First, I want to clear that I am not inexperienced in driving with a trailer. It won't be my first time. Worked with a BNT back in the west coast, pulled her trailers. Also drove our trailer around to the barn and back since I was 13.. Not to mention having a hay field has a kid, and doing the truck and trailer driving through that maze. It is just my first time looking on my own (dad has NO idea about horse trailers or horses for that matter, just that Chevy goes fast!).
As for a trailer? Eventually I want to get a regular stock trailer.. Gooseneck of course, big enough to fit at least two horses in. I mean, I am looking at pipe trailers if that tells you anything.. I'm not into all fancy (though it would be nice, it is impossible on a college budget). I'm more into getting the job done than looks and I can sleep in hotel rooms or in the truck if I ever need to stay the night. The dear horse is a stocky, QH.. 16.2ish-hh, all muscle and getting into better shape. So as long as the truck will pull him and the trailer, along with let me get hay and other stuff, I am fine!
My moms truck is a F250, extended cab, extended bed diesel. I LOVE THAT TRUCK, but trying to find one like that with less than 200k (or less than 250k) on it is impossible under my budget. I've found a couple 2500's under my budget, but I keep hearing that HEMI is a horrible word when it comes to hauling.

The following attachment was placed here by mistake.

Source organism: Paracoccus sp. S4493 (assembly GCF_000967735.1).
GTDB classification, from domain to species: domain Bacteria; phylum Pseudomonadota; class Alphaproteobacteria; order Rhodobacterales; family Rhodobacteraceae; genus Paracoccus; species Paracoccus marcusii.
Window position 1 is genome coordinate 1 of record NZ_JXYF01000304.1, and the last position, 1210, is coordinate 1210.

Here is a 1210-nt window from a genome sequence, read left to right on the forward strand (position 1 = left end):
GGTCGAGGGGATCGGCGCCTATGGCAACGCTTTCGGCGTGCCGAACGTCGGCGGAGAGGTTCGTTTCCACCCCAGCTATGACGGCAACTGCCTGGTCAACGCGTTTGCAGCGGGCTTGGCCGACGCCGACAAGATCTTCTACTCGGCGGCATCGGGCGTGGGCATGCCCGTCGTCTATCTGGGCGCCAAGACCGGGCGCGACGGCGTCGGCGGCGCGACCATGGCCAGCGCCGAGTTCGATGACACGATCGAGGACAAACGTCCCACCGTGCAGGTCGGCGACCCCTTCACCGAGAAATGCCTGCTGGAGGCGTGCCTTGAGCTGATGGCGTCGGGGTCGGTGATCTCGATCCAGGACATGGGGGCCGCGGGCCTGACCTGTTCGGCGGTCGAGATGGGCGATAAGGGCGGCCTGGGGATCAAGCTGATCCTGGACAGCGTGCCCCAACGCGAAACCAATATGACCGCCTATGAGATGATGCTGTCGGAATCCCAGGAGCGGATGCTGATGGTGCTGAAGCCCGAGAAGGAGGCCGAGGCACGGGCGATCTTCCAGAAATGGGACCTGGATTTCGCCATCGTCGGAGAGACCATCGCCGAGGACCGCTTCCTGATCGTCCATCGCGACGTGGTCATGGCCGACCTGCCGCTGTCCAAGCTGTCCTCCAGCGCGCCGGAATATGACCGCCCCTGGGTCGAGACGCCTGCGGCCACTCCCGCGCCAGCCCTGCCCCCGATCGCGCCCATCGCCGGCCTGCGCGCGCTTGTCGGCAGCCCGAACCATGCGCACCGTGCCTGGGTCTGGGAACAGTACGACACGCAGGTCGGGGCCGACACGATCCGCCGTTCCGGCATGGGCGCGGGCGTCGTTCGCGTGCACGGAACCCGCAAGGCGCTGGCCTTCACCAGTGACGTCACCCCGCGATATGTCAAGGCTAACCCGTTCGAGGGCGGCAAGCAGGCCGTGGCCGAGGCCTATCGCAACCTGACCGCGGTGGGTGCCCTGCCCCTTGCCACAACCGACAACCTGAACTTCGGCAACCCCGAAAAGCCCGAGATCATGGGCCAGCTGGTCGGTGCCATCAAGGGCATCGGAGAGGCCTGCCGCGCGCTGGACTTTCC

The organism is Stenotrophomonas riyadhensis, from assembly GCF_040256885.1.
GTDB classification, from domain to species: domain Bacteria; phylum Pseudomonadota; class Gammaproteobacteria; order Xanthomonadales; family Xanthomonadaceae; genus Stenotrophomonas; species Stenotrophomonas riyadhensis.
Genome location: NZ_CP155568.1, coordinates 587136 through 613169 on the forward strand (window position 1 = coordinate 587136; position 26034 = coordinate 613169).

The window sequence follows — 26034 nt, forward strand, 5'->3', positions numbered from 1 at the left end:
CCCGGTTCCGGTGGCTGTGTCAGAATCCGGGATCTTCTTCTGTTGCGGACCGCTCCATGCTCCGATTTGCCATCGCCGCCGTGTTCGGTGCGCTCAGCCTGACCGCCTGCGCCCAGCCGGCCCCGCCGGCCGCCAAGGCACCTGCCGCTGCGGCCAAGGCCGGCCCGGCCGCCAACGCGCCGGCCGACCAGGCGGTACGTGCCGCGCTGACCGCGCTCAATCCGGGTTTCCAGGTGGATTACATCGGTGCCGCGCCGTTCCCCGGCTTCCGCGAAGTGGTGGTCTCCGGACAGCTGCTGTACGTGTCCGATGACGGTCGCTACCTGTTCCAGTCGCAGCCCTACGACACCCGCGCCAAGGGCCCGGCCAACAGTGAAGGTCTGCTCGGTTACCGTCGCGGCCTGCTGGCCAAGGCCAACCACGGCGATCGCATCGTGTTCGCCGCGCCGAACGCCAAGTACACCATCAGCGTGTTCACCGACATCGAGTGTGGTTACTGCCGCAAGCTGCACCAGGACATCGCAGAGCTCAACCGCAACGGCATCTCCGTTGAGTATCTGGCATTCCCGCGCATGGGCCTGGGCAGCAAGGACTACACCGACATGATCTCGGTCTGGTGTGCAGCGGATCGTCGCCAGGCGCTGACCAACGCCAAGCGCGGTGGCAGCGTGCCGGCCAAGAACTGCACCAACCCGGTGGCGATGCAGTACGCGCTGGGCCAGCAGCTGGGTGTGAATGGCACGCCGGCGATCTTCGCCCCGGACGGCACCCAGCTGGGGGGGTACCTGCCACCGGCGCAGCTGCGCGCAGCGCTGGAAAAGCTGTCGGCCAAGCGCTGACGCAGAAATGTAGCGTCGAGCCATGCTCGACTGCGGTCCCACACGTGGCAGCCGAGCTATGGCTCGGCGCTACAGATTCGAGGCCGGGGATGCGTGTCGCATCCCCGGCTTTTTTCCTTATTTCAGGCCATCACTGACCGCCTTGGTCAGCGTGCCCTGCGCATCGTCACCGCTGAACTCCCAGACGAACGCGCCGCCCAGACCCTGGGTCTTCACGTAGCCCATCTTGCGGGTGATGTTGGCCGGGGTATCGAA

Like I said, first time on my own doing this.. So I am really loving hearing all the personal experiences with OLDER (and not so big) trucks! I live in Texas so no mountains for me, like there was back in the West. Just need something that will do the job for a couple years before I can upgrade.
Another question, obviously high milegae is high mileage.. But a little birdy told me that diesel's high mileage isn't comparable to gas engine high mileage, because a diesel can do high mileage better? Any truth to this?
Yes. In general, diesels run longer than gas engines. However, there are a lot of variables associated with maintenance, which is why one-owner vehicles have a higher resale value. My truck was 8 years old when I bought, but it had been owned by ONE computer salesman and he babied it. Makes all the difference.
Thanks for this post and all the responses!!! ... I'm in the same-ish situation except I've got a trailer (Featherlite 2H straight-load BP) and been borrowing BF's 1990 1500. It's been molded to a 6'3" 250lb person and I can barely see over the steering wheel. I'm white-knuckled on any freeway, and he's willing to get running boards but it's just a hard truck for me to drive comfortably.
I'm suffering from sticker shock -- last time I bought a truck it was a new 2003 F250 crew cab v8/tow electric everything and considerably less than $30K. Now I can't find anything like it for under $50K. Carfax seemed to show me trucks in the $25-$40K range, but the oldest was 2011, or so.